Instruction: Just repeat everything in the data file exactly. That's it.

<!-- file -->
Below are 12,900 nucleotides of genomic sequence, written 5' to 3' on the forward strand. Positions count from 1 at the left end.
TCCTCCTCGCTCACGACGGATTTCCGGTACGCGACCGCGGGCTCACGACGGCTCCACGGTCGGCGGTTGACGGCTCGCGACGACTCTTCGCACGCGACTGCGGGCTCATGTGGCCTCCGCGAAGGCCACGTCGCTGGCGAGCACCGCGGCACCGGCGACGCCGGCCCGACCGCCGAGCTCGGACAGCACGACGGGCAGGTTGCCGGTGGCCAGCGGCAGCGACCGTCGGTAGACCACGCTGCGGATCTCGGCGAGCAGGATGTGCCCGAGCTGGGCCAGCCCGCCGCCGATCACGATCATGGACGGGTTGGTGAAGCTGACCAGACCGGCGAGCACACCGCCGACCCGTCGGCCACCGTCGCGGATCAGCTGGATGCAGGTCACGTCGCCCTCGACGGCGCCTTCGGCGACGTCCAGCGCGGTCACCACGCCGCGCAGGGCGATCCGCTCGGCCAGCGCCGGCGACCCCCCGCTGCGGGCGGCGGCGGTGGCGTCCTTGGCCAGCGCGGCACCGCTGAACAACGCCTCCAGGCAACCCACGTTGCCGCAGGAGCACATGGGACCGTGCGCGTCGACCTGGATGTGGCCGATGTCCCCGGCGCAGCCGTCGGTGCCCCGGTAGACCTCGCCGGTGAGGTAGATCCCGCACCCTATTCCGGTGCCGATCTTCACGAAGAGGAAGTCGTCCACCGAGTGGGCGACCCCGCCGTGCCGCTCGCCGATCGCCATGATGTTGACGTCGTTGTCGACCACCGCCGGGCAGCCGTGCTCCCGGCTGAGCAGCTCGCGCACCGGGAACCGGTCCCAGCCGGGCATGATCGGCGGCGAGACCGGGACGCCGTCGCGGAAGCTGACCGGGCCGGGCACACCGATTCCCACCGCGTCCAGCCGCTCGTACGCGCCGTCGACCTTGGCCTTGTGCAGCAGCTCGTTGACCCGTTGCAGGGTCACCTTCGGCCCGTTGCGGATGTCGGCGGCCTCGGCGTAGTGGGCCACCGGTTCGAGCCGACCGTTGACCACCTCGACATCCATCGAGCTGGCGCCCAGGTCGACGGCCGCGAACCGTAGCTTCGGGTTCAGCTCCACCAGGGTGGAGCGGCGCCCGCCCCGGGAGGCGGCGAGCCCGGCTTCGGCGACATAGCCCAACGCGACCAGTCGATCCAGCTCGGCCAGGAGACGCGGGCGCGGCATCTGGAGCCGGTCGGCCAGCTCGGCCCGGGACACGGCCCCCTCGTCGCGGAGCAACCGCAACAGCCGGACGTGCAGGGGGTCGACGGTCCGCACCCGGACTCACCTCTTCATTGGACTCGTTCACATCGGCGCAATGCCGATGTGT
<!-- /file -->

Below are 12,900 nucleotides of genomic sequence, written 5' to 3' on the forward strand. Positions count from 1 at the left end.
TCCTCCTCGCTCACGACGGATTTCCGGTACGCGACCGCGGGCTCACGACGGCTCCACGGTCGGCGGTTGACGGCTCGCGACGACTCTTCGCACGCGACTGCGGGCTCATGTGGCCTCCGCGAAGGCCACGTCGCTGGCGAGCACCGCGGCACCGGCGACGCCGGCCCGACCGCCGAGCTCGGACAGCACGACGGGCAGGTTGCCGGTGGCCAGCGGCAGCGACCGTCGGTAGACCACGCTGCGGATCTCGGCGAGCAGGATGTGCCCGAGCTGGGCCAGCCCGCCGCCGATCACGATCATGGACGGGTTGGTGAAGCTGACCAGACCGGCGAGCACACCGCCGACCCGTCGGCCACCGTCGCGGATCAGCTGGATGCAGGTCACGTCGCCCTCGACGGCGCCTTCGGCGACGTCCAGCGCGGTCACCACGCCGCGCAGGGCGATCCGCTCGGCCAGCGCCGGCGACCCCCCGCTGCGGGCGGCGGCGGTGGCGTCCTTGGCCAGCGCGGCACCGCTGAACAACGCCTCCAGGCAACCCACGTTGCCGCAGGAGCACATGGGACCGTGCGCGTCGACCTGGATGTGGCCGATGTCCCCGGCGCAGCCGTCGGTGCCCCGGTAGACCTCGCCGGTGAGGTAGATCCCGCACCCTATTCCGGTGCCGATCTTCACGAAGAGGAAGTCGTCCACCGAGTGGGCGACCCCGCCGTGCCGCTCGCCGATCGCCATGATGTTGACGTCGTTGTCGACCACCGCCGGGCAGCCGTGCTCCCGGCTGAGCAGCTCGCGCACCGGGAACCGGTCCCAGCCGGGCATGATCGGCGGCGAGACCGGGACGCCGTCGCGGAAGCTGACCGGGCCGGGCACACCGATTCCCACCGCGTCCAGCCGCTCGTACGCGCCGTCGACCTTGGCCTTGTGCAGCAGCTCGTTGACCCGTTGCAGGGTCACCTTCGGCCCGTTGCGGATGTCGGCGGCCTCGGCGTAGTGGGCCACCGGTTCGAGCCGACCGTTGACCACCTCGACATCCATCGAGCTGGCGCCCAGGTCGACGGCCGCGAACCGTAGCTTCGGGTTCAGCTCCACCAGGGTGGAGCGGCGCCCGCCCCGGGAGGCGGCGAGCCCGGCTTCGGCGACATAGCCCAACGCGACCAGTCGATCCAGCTCGGCCAGGAGACGCGGGCGCGGCATCTGGAGCCGGTCGGCCAGCTCGGCCCGGGACACGGCCCCCTCGTCGCGGAGCAACCGCAACAGCCGGACGTGCAGGGGGTCGACGGTCCGCACCCGGACTCACCTCTTCATTGGACTCGTTCACATCGGCGCAATGCCGATGTGT